Starbucks to close shops for racial bias training
Earlier this week, Starbucks announced that it would close all 8,000 of its company-operated stores in the U.S. on the afternoon of May 29 to conduct a training session intended to prevent racial discrimination in its stores. The announcement follows an incident in Philadelphia last week when a manager called police to remove two black men who were waiting in the store for a third person to show up for a business meeting. Protests condemning Starbucks quickly sprung up. The company apologized for the incident.
Starbucks chairman Howard Schultz told “CBS This Morning” that he first saw the video of the two men being arrested on Friday. “I couldn’t believe it. I was sick to my stomach. I was embarrassed. I was ashamed. This is the antithesis of the values and culture and everything Starbucks stands for.”
“I’ve spent the last few days in Philadelphia with my leadership team listening to the community, learning what we did wrong and the steps we need to take to fix it,” said Starbucks CEO Kevin Johnson, in a statement. “While this is not limited to Starbucks, we’re committed to being part of the solution. Closing our stores for racial bias training is just one step in a journey that requires dedication from every level of our company and partnerships in our local communities.”
The coffee chain’s racial bias training program, which will be provided to all 175,000 of its employees and become part of its “onboarding process” for all new hires, is being developed with guidance from experts, including: Bryan Stevenson, founder and executive director of the Equal Justice Initiative; Sherrilyn Ifill, president and director-counsel of the NAACP Legal Defense and Education Fund; Heather McGhee, president of Demos; former U.S. attorney general Eric Holder; and Jonathan Greenblatt, CEO of the Anti-Defamation League. The program is intended to “address implicit bias, promote conscious inclusion, prevent discrimination and ensure everyone inside a Starbucks store feels safe and welcome.”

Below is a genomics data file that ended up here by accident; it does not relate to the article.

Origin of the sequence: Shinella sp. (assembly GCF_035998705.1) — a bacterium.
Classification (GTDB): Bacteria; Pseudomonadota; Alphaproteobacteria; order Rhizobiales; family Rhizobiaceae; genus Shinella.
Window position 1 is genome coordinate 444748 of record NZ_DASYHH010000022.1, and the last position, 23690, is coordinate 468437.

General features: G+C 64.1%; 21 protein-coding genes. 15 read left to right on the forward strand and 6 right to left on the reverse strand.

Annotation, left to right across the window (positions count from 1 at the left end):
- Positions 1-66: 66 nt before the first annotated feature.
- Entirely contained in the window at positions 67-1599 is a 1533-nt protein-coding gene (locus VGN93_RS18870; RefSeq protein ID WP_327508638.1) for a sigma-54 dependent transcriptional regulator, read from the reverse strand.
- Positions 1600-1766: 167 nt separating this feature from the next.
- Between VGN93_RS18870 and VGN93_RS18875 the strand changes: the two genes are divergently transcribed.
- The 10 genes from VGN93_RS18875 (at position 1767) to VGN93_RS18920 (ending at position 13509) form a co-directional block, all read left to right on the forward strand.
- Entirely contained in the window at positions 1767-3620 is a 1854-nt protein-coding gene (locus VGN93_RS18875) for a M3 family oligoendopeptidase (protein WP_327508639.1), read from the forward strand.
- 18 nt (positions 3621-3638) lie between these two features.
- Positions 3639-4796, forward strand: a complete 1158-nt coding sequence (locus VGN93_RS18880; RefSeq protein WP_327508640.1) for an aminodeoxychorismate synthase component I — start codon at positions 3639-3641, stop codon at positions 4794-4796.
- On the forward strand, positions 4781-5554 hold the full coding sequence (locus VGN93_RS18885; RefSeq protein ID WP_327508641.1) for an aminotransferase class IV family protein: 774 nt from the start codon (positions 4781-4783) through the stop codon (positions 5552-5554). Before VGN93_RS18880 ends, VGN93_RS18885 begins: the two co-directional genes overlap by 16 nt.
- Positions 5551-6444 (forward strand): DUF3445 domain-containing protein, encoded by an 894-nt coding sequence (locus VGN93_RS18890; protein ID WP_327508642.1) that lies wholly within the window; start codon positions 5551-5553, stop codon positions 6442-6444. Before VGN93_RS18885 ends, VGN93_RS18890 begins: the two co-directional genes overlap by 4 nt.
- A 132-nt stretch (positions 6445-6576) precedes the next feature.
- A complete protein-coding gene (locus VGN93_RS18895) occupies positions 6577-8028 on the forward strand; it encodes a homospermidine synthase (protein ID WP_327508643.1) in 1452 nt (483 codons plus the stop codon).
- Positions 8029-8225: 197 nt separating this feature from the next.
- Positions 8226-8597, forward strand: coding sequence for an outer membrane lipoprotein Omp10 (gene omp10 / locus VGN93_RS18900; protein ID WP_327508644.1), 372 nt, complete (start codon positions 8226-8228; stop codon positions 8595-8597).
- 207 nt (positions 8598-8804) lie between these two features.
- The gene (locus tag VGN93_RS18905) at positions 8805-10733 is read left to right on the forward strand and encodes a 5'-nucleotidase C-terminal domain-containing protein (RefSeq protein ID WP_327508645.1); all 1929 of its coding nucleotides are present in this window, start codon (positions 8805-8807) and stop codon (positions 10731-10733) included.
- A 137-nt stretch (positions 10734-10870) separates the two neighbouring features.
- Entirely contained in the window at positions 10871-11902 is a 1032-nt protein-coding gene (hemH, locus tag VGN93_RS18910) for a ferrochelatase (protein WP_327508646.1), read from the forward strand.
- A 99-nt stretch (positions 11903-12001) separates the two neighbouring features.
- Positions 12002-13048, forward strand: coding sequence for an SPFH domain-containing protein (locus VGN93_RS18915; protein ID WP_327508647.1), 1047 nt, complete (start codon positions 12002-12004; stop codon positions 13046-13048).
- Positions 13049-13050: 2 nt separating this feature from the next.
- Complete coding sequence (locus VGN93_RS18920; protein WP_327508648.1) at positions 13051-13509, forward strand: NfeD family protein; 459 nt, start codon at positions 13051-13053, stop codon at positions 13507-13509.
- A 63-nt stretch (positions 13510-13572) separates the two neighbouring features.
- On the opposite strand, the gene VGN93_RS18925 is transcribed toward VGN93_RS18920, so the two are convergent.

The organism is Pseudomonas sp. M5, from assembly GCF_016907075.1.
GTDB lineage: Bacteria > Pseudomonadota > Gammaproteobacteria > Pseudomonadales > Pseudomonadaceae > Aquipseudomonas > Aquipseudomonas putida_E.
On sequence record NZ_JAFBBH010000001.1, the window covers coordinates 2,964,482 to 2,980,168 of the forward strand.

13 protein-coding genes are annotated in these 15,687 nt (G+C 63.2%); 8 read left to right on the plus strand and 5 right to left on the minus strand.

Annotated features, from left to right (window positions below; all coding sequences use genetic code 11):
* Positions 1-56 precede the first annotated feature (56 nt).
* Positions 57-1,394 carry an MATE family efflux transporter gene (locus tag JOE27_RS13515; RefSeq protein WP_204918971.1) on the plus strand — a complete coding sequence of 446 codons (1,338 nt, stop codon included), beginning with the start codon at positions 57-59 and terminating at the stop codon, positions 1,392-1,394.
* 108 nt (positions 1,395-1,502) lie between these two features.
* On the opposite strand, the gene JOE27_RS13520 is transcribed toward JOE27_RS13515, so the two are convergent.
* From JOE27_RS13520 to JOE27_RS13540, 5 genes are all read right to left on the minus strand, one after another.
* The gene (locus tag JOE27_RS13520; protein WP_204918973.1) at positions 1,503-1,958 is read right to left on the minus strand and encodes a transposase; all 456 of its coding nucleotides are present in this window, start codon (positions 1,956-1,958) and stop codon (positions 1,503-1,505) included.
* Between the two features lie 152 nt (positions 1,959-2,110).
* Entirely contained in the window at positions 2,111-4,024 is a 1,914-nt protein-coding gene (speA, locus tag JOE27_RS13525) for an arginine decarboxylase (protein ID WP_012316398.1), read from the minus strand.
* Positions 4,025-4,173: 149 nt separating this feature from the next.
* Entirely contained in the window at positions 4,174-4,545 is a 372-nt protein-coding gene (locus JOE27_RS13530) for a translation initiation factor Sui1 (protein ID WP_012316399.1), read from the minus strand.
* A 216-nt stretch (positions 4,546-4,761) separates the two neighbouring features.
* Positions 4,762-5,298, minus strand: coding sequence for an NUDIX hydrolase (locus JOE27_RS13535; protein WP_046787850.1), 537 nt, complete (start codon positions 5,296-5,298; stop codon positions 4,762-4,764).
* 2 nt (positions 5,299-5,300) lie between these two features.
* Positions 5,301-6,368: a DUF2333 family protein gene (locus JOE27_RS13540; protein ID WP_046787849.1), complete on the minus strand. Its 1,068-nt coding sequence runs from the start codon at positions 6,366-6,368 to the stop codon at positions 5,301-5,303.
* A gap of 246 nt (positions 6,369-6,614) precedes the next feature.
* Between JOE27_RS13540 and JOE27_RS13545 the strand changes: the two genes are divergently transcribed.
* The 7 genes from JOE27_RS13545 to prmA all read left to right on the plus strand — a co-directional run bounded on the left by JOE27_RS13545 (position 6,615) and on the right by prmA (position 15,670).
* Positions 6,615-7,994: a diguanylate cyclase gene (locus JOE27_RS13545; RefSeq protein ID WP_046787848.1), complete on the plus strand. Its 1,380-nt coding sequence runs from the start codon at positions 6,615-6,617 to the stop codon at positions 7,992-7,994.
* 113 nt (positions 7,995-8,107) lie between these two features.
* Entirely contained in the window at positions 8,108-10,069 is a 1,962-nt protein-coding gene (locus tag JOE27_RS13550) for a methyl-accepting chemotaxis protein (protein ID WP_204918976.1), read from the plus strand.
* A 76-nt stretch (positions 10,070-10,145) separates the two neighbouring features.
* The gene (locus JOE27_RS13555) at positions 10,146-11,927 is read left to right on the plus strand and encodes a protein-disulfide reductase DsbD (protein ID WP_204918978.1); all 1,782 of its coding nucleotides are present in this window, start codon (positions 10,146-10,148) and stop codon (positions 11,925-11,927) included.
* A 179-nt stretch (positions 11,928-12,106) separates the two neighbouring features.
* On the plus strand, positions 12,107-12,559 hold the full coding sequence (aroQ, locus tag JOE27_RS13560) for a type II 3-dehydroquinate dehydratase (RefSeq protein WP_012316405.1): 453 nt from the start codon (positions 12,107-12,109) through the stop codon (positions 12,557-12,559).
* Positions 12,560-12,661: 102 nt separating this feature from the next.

DeRay McKesson, a leader in the Black Lives Matter movement, told MSNBC that he was “hopeful” that Starbucks training program would bring improvement, but that it could solve many of its issues in the recruitment process.
“What would it mean to hire people who already believe in this stuff and don’t need training, right?” Mr. McKesson said. “Like having a pipeline of managers and people who make decisions who already understand equity. Not everyone needs to be trained on this because some people live it every day and understand the issues really well. That’s part of the structural change.”
- Starbucks to Close All Stores Nationwide for Racial-Bias Training on May 29 – Starbucks Coffee Company
- Starbucks CEO meets with men arrested in viral video – The Associated Press/CBS News
- Starbucks’ Howard Schultz “ashamed” after controversial arrest of 2 black men – CBS News
- DeRay McKesson on Starbucks Controversy: ‘We can’t let the police off the hook’ – MSNBC
- Starbucks gets scalded with response to #RaceTogether campaign – RetailWire
DISCUSSION QUESTIONS: Do you see eliminating the type of problem that occurred at Starbucks in Philadelphia being more of a recruitment or training issue? How well would you say most retail industry employers are doing in addressing implicit bias, promoting conscious inclusion and preventing discrimination within their businesses?